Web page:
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According to the American Heart Association, more than 42 million women are affected with some form of cardiovascular disease that is responsible for 2,935,000 hospitalizations and 419,730 deaths every year (Roger).1 This is about 1 death per minute among women, which makes cardiovascular disease the leading cause of death in US women nationally (Roger).1 Heart disease causes more deaths in women than cancer, lung disease, and Alzheimer disease combined (Roger).1 Coronary artery disease, valvular heart disease, congestive heart failure, and aortic aneurysms account for the majority of cardiovascular disease and related deaths in women (Roger).1 Cardiac surgery is an effective treatment for many patients afflicted with these disorders.


Approximately 500,000 patients undergo coronary artery bypass grafting (CABG) surgery in the United States annually; however, only 25% of these surgeries are performed in women (Roger).1

Coronary artery disease usually manifests differently in women than in men. Symptoms in women are usually subtle, leading to delays in diagnosis and presentation at more advanced stages (Blankstein).2 For example, after a myocardial infarction women present more often with heart failure and cardiogenic shock symptoms, and they more frequently require support with intra-aortic balloon pumps or with inotropic drugs (Blankstein).2 In addition, women have a higher prevalence of diabetes and other risk factors associated with adverse outcomes after CABG such as renal failure, stage III or IV heart failure, and valvular heart disease (Blankstein).2

CABG surgery is not only performed less often in women but is also performed differently. The left internal mammary artery (LIMA) bypass to the left anterior descending coronary artery is used less often than in men (Blankstein).2 This is particularly relevant since LIMA bypass (Figure 5-1) has been associated with the best long-term primary patency rate and with improved long-term survival (Edwards).3 Women have smaller coronary arteries, leading to a lower number of bypass grafts performed per patient and to incomplete revascularization. Incomplete revascularization has been associated with adverse long-term outcomes (Edwards).3 Early outcomes after CABG are also less favorable in women. Women have an increased incidence of perioperative morbidity and mortality compared to men. The 30-day mortality in women can be about twice that of men (4.2% vs 2.2%) (Blankstein).2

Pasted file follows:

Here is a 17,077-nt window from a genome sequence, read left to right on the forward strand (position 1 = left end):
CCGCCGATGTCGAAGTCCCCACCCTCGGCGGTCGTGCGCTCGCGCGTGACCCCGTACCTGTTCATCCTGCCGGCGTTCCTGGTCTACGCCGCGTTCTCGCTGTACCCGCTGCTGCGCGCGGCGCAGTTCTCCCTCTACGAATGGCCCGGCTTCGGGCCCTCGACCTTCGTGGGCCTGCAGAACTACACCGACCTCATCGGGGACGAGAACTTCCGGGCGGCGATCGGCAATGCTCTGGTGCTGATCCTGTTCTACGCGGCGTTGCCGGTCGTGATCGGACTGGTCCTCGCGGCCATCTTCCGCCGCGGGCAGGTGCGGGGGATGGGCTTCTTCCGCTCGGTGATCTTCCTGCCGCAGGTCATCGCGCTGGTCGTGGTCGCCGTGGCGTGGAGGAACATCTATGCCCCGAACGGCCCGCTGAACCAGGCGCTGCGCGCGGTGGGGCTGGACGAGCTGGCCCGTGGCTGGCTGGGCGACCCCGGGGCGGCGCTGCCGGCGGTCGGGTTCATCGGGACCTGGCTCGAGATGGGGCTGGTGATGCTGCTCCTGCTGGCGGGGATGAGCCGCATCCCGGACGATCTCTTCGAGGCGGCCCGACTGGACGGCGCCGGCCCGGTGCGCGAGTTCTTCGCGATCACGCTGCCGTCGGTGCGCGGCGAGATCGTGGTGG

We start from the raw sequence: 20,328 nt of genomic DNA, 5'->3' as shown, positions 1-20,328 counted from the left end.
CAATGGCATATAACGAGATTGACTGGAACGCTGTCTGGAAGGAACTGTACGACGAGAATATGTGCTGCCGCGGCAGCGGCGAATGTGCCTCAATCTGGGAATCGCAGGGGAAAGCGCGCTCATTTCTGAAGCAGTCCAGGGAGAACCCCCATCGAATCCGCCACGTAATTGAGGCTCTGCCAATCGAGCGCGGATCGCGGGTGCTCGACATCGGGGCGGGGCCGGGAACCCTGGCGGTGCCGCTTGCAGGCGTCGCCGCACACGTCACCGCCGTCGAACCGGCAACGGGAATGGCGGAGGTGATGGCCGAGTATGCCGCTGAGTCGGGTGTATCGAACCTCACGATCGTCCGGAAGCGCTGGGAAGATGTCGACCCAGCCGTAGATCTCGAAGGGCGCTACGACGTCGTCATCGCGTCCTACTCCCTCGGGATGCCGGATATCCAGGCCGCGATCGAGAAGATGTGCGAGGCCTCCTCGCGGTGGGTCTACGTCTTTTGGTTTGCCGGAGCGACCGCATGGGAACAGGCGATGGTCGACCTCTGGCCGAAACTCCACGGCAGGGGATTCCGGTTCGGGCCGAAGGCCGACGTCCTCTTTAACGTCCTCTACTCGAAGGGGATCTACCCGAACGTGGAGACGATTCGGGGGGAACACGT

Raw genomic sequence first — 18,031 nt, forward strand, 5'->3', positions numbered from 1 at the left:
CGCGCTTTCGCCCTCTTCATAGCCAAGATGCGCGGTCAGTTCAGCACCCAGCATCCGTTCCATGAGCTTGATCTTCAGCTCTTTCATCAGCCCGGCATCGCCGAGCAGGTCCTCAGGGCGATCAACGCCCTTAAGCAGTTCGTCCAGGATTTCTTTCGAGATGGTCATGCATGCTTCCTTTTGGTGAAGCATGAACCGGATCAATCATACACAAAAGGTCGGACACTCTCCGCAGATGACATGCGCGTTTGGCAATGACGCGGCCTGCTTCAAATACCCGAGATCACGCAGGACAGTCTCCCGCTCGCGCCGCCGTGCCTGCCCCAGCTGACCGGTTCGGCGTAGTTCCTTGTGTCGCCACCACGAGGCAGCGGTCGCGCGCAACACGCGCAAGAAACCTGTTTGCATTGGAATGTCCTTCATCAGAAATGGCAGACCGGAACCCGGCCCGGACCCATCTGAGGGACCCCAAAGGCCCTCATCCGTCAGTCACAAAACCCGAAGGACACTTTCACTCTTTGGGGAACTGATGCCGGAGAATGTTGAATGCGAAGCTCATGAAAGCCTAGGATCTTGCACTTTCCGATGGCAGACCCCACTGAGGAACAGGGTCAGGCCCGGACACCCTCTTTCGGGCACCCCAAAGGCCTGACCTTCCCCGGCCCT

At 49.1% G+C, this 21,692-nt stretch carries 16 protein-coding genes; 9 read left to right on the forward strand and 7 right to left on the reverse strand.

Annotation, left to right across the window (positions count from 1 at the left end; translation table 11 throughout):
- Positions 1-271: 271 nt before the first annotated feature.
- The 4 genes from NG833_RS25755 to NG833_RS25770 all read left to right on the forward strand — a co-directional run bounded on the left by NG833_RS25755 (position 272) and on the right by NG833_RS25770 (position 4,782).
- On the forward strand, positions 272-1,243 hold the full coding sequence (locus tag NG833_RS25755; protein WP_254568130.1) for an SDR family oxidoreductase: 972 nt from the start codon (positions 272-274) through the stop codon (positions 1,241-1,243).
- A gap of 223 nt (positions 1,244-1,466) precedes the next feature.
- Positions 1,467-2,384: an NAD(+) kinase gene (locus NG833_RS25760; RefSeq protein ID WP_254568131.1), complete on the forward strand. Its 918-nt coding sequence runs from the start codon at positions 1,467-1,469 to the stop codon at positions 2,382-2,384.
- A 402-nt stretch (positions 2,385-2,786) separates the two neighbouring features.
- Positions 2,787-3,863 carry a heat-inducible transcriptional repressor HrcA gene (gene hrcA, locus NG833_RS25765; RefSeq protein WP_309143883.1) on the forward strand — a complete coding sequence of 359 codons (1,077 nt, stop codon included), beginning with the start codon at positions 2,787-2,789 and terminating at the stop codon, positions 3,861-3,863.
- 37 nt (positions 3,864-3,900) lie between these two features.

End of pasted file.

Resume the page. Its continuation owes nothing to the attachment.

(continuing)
Angiogram of left internal mammary artery to left anterior descending coronary artery. This bypass is performed less frequently in women than in men despite demonstrated improvement in survival.


Mitral valve disease is the most common valvular lesion in the United States (Roger).1 According to the Framingham study, the prevalence of moderate or severe mitral regurgitation is 15.5% in adult men and 4.2% in women (Singh)4 (Figure 5-2). Isolated ...

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